icon- folder.gif   Conference Reports for NATAP  
  AIDS 2010
18th International AIDS Conference (IAC)
July 18-23 2010
Vienna, Austria
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High Prevalence of Bone Demineralization in a Cohort of HIV-Infected Postmenopausal Women
  Reported by Jules Levin
18th Intl AIDS Conf July 18-23 2010 Vienna Austria
Chia-ching J. Wang, MD1; Geetha Gopalakrishnan2; Erna M. Kojic3, and Susan Cu-Uvin, MD3 1Alpert Medical School of Brown University, 2Women and Infants Hospital, 3The Miriam Hospital Providence, Rhode Island, USA
"STUDY OBJECTIVE: To assess the prevalence of decreased bone mineral density among HIV-infected postmenopausal women in the HIV Menopause Clinic at Miriam Hosp, Rhode Island.......It is estimated that by 2015, almost half of those living with HIV/AIDS in the US will be 50+ years old. Therefore, in the era of HAART, a growing number of women will experience menopausal transition while being HIV-infected. .....For older women, sorting out the interplay between HIV, aging/menopause, and the side effects of medications can be very difficult.....54% were vitamin D deficient (25-OH vitamin D level < 30 ng/mL).....18% were diagnosed with osteoporosis....59%% were osteopenic"


In the era of HAART, HIV-infected women are living longer and many will experience changes related to menopause. Osteopenia is prevalent in persons with HIV and is part of a normal sequence of aging in women. However, there is very little data on bone metabolism in HIV-infected postmenopausal women.
HIV-infected women age > 45 were referred to the HIV Menopause Clinic at the Miriam Hospital (Providence, RI). A woman was considered postmenopausal if she was status-post bilateral salpingo-oophorectomy with or without hysterectomy, or if she had no menses for more than 1 year with elevated FSH and/or LH. Bone mineral density (BMD) was assessed by dual-energy X-ray absorptimetry (DEXA) in the lumbar spine and hip. We then calculated 10-year fracture risk for postmenopausal women with osteopenia using the FRAX tool, which was developed by WHO based on models that integrate the risks associated with clinical risk factors and BMD at the femoral neck.
35 postmenopausal women were included. Median age was --52 years (range 38-72); 40% Caucasian, 34% African-American, 26% Latino. Median weight was 151 lb (range 99-261). Median follow-up since HIV diagnosis was 14 years. Median CD4 count was 373 cells/µL (range 72-1260). 86% were on NRTI-based HAART: 40% with TDF, 28% with NNRTI, and 43% with PI. 63% of subjects had plasma viral loads (PVL) <75 copies/mL. For the remainder, the median PVL was 18,273 copies/mL (range 149-392,090). 40% were current tobacco-smokers. 14% were on methadone maintenance. 17% had history of alcohol abuse. 40% self-reported their physical activity being inadequate. 54% did not consume sufficient amount of calcium. Mean serum level of calcium was 9.3 mg/dL.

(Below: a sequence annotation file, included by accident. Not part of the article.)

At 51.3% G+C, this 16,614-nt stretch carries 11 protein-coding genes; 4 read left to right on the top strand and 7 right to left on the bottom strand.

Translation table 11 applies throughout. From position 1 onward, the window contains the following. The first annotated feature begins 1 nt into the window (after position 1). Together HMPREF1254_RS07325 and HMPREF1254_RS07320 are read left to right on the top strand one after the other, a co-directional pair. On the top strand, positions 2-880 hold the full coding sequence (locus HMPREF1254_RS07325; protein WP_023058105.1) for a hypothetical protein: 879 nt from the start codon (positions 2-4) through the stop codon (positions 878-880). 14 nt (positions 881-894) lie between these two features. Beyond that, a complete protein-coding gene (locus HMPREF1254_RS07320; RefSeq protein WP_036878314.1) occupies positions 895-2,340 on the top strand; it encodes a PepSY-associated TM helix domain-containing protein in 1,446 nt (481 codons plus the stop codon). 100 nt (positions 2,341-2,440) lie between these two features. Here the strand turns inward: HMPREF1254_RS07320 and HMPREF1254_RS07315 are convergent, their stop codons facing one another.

54% were vitamin D deficient (25-OH vitamin D level < 30 ng/mL).
Based on WHO criteria, 18% were diagnosed with osteoporosis (t-score <-2.5 SD below normal) and 59% were osteopenic (t-score -1.0 to -2.5 SD below normal).
No patients in this cohort had a fracture since being infected with HIV.
Using the FRAX tool, we found the average 10-year risk for major osteoporotic fracture was ---7% and that for hip fracture was 1% for women with osteopenia.
This cohort-based cross-sectional survey showed a high prevalence of osteopenia and osteoporosis. Although these women have not had fractures, they are relatively young. As they age, their bone demineralization will likely become more significant for their health and quality of life. Further studies are needed to investigate bone disorders in HIV-infected women.